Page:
The European Society for Medical Oncology (ESMO) has released a new position paper on supportive and palliative care that advocates for integrating patient-centered care into overall anticancer treatment by a multi-disciplinary team (MDT).
The paper, “European Society for Medical Oncology (ESMO) position paper on supportive and palliative care,” was published in the journal Annals of Oncology.
About 14.1 million people worldwide are diagnosed with cancer every year. As scientific research has progressed, more people are now cured or living longer with the disease. Nonetheless, a diagnosis of cancer is extremely stressful to patients.
Depending on the cancer diagnosis, patients receive different treatments. Along with those treatments, patients need help to prevent or improve side effects. They also need help coping with the disease. At any stage of cancer diagnosis and treatment, patients need physical, psychological, social, existential and spiritual support, and rehabilitation, the ESMO states.
“New studies in the field of supportive and palliative care show that there may be a gap between what doctors think is important or disturbing for patients, and what patients really need,” Karin Jordan, MD, Department of Medicine V, Haematology, Oncology and Rheumatology, University of Heidelberg, Germany, said in a press release.
The best management of the disease requires patients to be fully involved in decision-making.
“Patients must ‘set the tone’ in supportive and palliative care. We need to make it easy for them to tell us how they feel, what they need and, of course, allow them to be fully involved in decision-making if we are to provide optimal patient-centred care,” Jordan said.
In order to encompass both palliative cancer and supportive care, the EMSO proposes the use of the term “patient-centred care”. As patients go through very different experiences in cancer treatment, their needs also will need to be individualized. Their needs will evolve with treatment over time. So, even though patient-centred care cannot be standardized, there needs to be a framework in place to build on.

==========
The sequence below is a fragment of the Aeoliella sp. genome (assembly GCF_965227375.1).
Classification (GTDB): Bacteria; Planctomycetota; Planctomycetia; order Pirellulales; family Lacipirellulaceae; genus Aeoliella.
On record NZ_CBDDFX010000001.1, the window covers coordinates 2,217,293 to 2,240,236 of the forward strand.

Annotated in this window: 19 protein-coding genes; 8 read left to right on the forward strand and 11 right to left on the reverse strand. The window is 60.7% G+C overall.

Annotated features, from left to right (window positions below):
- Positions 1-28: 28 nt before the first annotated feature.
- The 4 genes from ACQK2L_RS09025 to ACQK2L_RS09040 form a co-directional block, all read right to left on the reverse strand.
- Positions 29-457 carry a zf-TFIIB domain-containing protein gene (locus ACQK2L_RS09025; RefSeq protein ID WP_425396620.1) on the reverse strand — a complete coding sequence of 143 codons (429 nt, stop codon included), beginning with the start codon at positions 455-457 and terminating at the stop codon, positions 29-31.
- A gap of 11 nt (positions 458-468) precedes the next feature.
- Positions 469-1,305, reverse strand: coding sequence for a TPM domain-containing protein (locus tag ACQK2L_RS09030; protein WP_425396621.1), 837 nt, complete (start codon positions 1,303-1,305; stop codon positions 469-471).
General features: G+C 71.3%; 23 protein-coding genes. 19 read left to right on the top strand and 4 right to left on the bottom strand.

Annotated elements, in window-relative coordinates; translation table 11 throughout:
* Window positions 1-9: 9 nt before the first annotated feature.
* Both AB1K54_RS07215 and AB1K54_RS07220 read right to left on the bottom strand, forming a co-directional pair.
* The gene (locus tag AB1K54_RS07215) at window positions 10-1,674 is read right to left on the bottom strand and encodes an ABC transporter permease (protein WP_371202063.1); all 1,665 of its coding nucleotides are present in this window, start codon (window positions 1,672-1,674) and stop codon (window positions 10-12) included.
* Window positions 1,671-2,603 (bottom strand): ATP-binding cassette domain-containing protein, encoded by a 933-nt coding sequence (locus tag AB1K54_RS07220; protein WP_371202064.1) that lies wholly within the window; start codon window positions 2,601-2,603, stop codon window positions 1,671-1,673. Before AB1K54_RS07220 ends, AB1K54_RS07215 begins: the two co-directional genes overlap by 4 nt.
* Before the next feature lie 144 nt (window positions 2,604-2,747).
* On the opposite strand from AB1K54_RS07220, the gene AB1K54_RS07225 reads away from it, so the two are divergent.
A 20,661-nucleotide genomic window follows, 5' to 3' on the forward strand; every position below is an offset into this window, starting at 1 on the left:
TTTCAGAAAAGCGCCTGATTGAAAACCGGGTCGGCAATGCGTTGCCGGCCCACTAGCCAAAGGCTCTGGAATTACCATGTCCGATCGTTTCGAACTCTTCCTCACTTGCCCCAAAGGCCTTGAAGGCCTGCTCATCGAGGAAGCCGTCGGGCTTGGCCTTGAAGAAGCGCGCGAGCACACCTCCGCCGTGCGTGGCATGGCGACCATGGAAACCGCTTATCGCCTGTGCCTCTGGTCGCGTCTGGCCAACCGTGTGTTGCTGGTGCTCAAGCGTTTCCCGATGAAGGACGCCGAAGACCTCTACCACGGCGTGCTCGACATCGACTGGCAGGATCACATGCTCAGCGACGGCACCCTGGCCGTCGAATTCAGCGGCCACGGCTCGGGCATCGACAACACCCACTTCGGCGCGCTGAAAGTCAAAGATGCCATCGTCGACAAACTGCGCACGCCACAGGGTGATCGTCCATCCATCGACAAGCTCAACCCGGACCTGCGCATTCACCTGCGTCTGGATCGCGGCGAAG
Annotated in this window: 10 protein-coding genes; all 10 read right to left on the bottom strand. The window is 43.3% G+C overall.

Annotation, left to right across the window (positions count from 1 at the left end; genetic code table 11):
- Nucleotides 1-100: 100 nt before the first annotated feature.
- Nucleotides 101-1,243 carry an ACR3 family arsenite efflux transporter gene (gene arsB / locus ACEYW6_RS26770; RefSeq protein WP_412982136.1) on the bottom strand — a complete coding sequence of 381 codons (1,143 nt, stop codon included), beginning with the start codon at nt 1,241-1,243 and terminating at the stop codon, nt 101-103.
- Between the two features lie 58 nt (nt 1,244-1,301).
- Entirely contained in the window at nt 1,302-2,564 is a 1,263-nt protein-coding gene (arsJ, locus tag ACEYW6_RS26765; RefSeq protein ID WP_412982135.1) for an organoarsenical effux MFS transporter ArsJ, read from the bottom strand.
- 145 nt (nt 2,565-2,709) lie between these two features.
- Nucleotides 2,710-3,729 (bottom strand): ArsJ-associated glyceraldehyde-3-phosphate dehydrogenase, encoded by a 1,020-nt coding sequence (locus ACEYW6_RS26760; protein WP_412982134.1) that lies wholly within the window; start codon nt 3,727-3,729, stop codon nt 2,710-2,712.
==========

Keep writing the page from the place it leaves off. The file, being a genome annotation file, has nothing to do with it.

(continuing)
The ESMO position paper suggests that for patients to voice their needs, oncologists should include detailed and routine physical and psychological assessments that will allow for patient-centred care to be individualized and added into the continuum of care.
Furthermore, doctors should encourage patient-reported outcomes because requesting them has been associated with better quality of life, reduced hospitalizations, and higher survival.
“Patient-centred interventions should be routinely discussed and evaluated by the MDT, together with tumor-directed treatment, respecting patient preferences and cultural specificities,” the researchers said.
Timely-patient-centred interventions are very important, and different types of interventions are required for different stages of disease. Furthermore, the EMSO suggests that oncologists, along with disease management teams (DMTs), should conduct rehabilitation at time of diagnosis of relapse, rehabilitation during treatment, and survivor care plans for patients recovering well. Special attention also should be paid to patients when their life-prolonging treatment is coming to an end and they require end-of-life care.
The EMSO suggests that MDTs should be composed of medical oncologists, palliative medicine specialists, nurses, tumor origin specialists, radiation oncologists, surgeons, pharmacists, allied healthcare professionals, clerics and volunteers. Furthermore, healthcare resources should be integrated so that patients have access to all services if needed.
“ESMO is committed to increasing awareness and education to bring patient-centred care closer to all professionals; to improving collaboration between healthcare providers for the good of patients; and to promoting research, so that patient-centred interventions are not only integrated, but also based on the best evidence,” said Andrés Cervantes, MD, PhD, and chair of the ESMO Educational Committee.
The paper’s authors end by discussing the need for further research into palliative and supportive care. “Despite growing awareness of the need to develop patient-centred care and recent progress in the field, more and better scientific evidence is required so that effective interventions can be proposed to cancer patients at each stage of their illness,” said Jordan.
Jordan concluded: “ESMO appeals to health authorities in Europe and beyond to ensure that cancer patients have equal access to the best possible patient-centred cancer care that resources allow.”
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